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Echoes and Silences by BRIOSO, GABRIEL


Intramuros is the historic core of Metro Manila. It is contained with a number of architectural precedents that have accumulated through the events (colonization, festivities, war, everyday instances) that occurred since the existence of this walled city. The city has evolved throughout the years, completing its own cycle of life.


The war in 1945 destroyed almost 90% of the buildings inside Intramuros, leaving only traces of what the city used to be. Because of this immediate loss of centuries’ worth of memories, the Filipinos have clung to strong sensation of nostalgia and started treating the past as a romantic dimension. Because of this, the past is then treated as a “dictionary of forms” and history’s meaning was reduced to the physical and material aspect of the city, neglecting almost all of the dimensions that created and shaped Intramuros as a city.


Architecture in Intramuros exhibits a skin deep understanding of history through its imitation of historical forms and thus neglecting the essence of being a historic district. Memory could be used as a means of translating the historical events of the past to the ever-changing and dynamic condition of the present and the cold uncertain future.

The concept of the Active Memory, through the notion of Virtuality, became the main fuel for generating the new Intramuros in this thesis. Under the concept of Memory, there are two subcategories: Remembering and Forgetting which are the major parts of this study. The Remembering part of the study “echoed” the distant and the immediate past of some notable places in Intramuros through a comprehensive utilization of data and information and its translation to architecture. The Forgetting part of the study “silenced” the interstitial banality that is happening within the walled district through the idea of the Ruin. Both parts were subjected through comprehensive aleatoric design processes anchored on parametric design which constitutes the premise of memory as an idea of approximation rather than precision and accuracy. This became useful in translating data into an alchemic form of an architecture of concentration and in liberating architecture from its pre-conceived notion of historical precedents. The architecture of the new Intramuros should serve as a receptacle of possibilities and dynamic change and it should always reflect or contemplate upon the memory of the past.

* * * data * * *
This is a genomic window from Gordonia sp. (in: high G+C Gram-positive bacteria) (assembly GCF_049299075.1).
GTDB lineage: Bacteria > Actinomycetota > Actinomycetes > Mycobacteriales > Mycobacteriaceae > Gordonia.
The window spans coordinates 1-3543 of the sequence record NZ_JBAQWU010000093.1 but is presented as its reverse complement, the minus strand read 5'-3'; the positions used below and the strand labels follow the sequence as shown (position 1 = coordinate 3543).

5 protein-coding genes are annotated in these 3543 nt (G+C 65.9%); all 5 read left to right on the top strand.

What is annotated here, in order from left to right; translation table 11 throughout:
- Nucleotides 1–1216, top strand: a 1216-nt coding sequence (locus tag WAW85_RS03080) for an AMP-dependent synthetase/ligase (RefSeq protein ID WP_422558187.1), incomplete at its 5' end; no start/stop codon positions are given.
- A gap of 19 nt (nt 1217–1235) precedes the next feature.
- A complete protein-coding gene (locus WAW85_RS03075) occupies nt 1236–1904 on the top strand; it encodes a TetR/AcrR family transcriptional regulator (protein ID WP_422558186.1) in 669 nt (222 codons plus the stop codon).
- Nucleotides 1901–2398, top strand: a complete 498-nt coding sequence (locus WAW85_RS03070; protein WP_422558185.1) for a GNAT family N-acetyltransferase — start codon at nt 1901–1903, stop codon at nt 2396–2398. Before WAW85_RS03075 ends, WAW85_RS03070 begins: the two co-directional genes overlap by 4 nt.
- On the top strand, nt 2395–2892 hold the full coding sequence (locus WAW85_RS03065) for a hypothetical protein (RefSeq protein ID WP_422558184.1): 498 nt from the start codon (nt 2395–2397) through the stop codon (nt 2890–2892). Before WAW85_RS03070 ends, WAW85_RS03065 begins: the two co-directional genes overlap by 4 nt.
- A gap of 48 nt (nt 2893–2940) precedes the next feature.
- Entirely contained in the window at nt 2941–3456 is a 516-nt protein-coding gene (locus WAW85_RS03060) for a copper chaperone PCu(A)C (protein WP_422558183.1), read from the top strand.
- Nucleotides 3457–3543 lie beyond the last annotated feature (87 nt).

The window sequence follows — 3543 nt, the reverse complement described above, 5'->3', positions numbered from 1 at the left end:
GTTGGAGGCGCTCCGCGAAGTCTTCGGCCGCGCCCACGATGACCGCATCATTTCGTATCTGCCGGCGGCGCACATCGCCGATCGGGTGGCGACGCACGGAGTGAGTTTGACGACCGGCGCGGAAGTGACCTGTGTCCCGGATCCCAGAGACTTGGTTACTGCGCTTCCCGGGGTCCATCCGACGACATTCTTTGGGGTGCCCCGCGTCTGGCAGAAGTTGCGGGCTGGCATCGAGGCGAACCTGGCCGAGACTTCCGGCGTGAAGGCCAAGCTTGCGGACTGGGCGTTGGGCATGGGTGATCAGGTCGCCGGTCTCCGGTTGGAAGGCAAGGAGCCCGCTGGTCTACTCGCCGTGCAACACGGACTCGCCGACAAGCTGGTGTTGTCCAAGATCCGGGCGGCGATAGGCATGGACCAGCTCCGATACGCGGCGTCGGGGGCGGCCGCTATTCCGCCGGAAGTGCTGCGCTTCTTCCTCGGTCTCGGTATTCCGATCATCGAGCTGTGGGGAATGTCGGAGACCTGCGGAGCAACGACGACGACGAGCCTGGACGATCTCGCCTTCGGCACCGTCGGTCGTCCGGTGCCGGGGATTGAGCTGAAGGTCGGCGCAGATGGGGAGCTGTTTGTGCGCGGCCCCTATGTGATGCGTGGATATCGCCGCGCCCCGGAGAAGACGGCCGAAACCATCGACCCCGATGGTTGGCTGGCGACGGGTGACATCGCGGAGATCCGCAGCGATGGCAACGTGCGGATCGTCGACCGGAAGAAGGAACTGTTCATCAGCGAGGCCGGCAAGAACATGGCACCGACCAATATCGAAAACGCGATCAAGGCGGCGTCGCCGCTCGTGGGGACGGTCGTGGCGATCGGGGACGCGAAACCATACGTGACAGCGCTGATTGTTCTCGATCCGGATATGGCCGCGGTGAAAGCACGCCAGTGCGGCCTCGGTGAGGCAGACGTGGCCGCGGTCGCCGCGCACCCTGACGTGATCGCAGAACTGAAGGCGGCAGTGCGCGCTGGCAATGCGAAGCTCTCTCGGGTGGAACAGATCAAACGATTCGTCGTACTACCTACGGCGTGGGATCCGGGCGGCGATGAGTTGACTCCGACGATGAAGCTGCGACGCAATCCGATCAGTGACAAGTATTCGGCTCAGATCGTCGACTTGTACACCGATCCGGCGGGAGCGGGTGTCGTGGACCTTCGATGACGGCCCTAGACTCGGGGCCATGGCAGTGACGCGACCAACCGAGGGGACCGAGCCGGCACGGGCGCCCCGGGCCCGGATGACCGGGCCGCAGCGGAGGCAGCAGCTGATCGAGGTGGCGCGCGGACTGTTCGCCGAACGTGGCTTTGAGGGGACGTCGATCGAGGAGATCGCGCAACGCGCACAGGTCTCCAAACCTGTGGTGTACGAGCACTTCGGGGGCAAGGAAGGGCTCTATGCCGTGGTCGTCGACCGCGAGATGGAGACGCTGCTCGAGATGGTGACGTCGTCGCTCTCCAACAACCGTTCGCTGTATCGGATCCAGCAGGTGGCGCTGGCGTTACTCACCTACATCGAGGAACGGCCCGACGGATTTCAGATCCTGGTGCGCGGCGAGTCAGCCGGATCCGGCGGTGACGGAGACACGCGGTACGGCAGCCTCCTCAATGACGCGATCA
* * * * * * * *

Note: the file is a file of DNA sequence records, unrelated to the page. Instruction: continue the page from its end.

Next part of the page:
In conclusion, architect should be conscious of his subconscious and thus describe or rather declare what he has done and what he has realized:



Time creates a radicality in spaces.

Architecture is radical.

Architecture is impermanent.

Architecture can grow into permanence, asymptotically, through radicality.



Architecture exists independently on its own.

Architecture defines us.

We do not define Architecture.

We dictate architecture.




We should define the ambiguous.

We should understand what is.

We should bridge the gap

–of what is architecture.